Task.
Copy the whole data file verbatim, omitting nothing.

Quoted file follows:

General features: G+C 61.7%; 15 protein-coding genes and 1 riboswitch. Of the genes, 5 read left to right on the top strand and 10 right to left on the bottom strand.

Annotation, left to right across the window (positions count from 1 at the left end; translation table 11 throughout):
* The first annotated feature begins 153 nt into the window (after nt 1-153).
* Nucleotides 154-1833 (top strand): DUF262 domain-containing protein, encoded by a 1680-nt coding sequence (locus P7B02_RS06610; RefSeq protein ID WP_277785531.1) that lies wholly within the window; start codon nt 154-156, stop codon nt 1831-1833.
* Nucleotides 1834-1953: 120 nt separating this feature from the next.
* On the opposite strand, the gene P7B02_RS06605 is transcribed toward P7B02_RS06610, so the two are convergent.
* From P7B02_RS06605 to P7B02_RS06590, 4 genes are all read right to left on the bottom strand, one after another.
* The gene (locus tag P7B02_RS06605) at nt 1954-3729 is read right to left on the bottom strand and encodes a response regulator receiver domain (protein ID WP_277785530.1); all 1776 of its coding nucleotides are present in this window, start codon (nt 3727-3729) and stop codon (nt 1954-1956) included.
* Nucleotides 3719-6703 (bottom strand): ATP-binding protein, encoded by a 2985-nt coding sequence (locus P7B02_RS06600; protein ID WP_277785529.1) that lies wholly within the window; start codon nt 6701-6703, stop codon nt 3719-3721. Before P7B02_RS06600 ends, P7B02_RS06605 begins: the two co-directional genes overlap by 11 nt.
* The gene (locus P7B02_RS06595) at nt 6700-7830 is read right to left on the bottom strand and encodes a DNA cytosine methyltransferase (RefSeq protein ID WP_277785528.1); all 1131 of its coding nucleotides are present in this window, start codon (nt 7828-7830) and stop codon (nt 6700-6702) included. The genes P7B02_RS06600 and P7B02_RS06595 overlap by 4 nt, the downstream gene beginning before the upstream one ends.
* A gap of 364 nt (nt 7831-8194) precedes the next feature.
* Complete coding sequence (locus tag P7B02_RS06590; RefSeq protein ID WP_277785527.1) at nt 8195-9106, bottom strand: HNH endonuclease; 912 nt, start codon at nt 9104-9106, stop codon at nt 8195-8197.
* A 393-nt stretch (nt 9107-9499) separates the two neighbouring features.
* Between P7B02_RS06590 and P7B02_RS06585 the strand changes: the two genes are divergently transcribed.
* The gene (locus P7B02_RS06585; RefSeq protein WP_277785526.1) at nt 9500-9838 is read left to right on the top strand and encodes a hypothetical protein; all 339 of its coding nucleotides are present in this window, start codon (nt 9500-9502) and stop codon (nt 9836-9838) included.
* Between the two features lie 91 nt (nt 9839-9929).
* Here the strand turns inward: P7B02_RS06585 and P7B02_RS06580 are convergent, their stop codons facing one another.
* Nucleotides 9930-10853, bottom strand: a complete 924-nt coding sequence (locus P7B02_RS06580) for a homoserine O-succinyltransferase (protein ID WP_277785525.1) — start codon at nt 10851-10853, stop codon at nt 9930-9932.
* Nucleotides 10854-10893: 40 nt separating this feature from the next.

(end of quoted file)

General features: G+C 61.7%; 15 protein-coding genes and 1 riboswitch. Of the genes, 5 read left to right on the top strand and 10 right to left on the bottom strand.

Annotation, left to right across the window (positions count from 1 at the left end; translation table 11 throughout):
* The first annotated feature begins 153 nt into the window (after nt 1-153).
* Nucleotides 154-1833 (top strand): DUF262 domain-containing protein, encoded by a 1680-nt coding sequence (locus P7B02_RS06610; RefSeq protein ID WP_277785531.1) that lies wholly within the window; start codon nt 154-156, stop codon nt 1831-1833.
* Nucleotides 1834-1953: 120 nt separating this feature from the next.
* On the opposite strand, the gene P7B02_RS06605 is transcribed toward P7B02_RS06610, so the two are convergent.
* From P7B02_RS06605 to P7B02_RS06590, 4 genes are all read right to left on the bottom strand, one after another.
* The gene (locus tag P7B02_RS06605) at nt 1954-3729 is read right to left on the bottom strand and encodes a response regulator receiver domain (protein ID WP_277785530.1); all 1776 of its coding nucleotides are present in this window, start codon (nt 3727-3729) and stop codon (nt 1954-1956) included.
* Nucleotides 3719-6703 (bottom strand): ATP-binding protein, encoded by a 2985-nt coding sequence (locus P7B02_RS06600; protein ID WP_277785529.1) that lies wholly within the window; start codon nt 6701-6703, stop codon nt 3719-3721. Before P7B02_RS06600 ends, P7B02_RS06605 begins: the two co-directional genes overlap by 11 nt.
* The gene (locus P7B02_RS06595) at nt 6700-7830 is read right to left on the bottom strand and encodes a DNA cytosine methyltransferase (RefSeq protein ID WP_277785528.1); all 1131 of its coding nucleotides are present in this window, start codon (nt 7828-7830) and stop codon (nt 6700-6702) included. The genes P7B02_RS06600 and P7B02_RS06595 overlap by 4 nt, the downstream gene beginning before the upstream one ends.
* A gap of 364 nt (nt 7831-8194) precedes the next feature.
* Complete coding sequence (locus tag P7B02_RS06590; RefSeq protein ID WP_277785527.1) at nt 8195-9106, bottom strand: HNH endonuclease; 912 nt, start codon at nt 9104-9106, stop codon at nt 8195-8197.
* A 393-nt stretch (nt 9107-9499) separates the two neighbouring features.
* Between P7B02_RS06590 and P7B02_RS06585 the strand changes: the two genes are divergently transcribed.
* The gene (locus P7B02_RS06585; RefSeq protein WP_277785526.1) at nt 9500-9838 is read left to right on the top strand and encodes a hypothetical protein; all 339 of its coding nucleotides are present in this window, start codon (nt 9500-9502) and stop codon (nt 9836-9838) included.
* Between the two features lie 91 nt (nt 9839-9929).
* Here the strand turns inward: P7B02_RS06585 and P7B02_RS06580 are convergent, their stop codons facing one another.
* Nucleotides 9930-10853, bottom strand: a complete 924-nt coding sequence (locus P7B02_RS06580) for a homoserine O-succinyltransferase (protein ID WP_277785525.1) — start codon at nt 10851-10853, stop codon at nt 9930-9932.
* Nucleotides 10854-10893: 40 nt separating this feature from the next.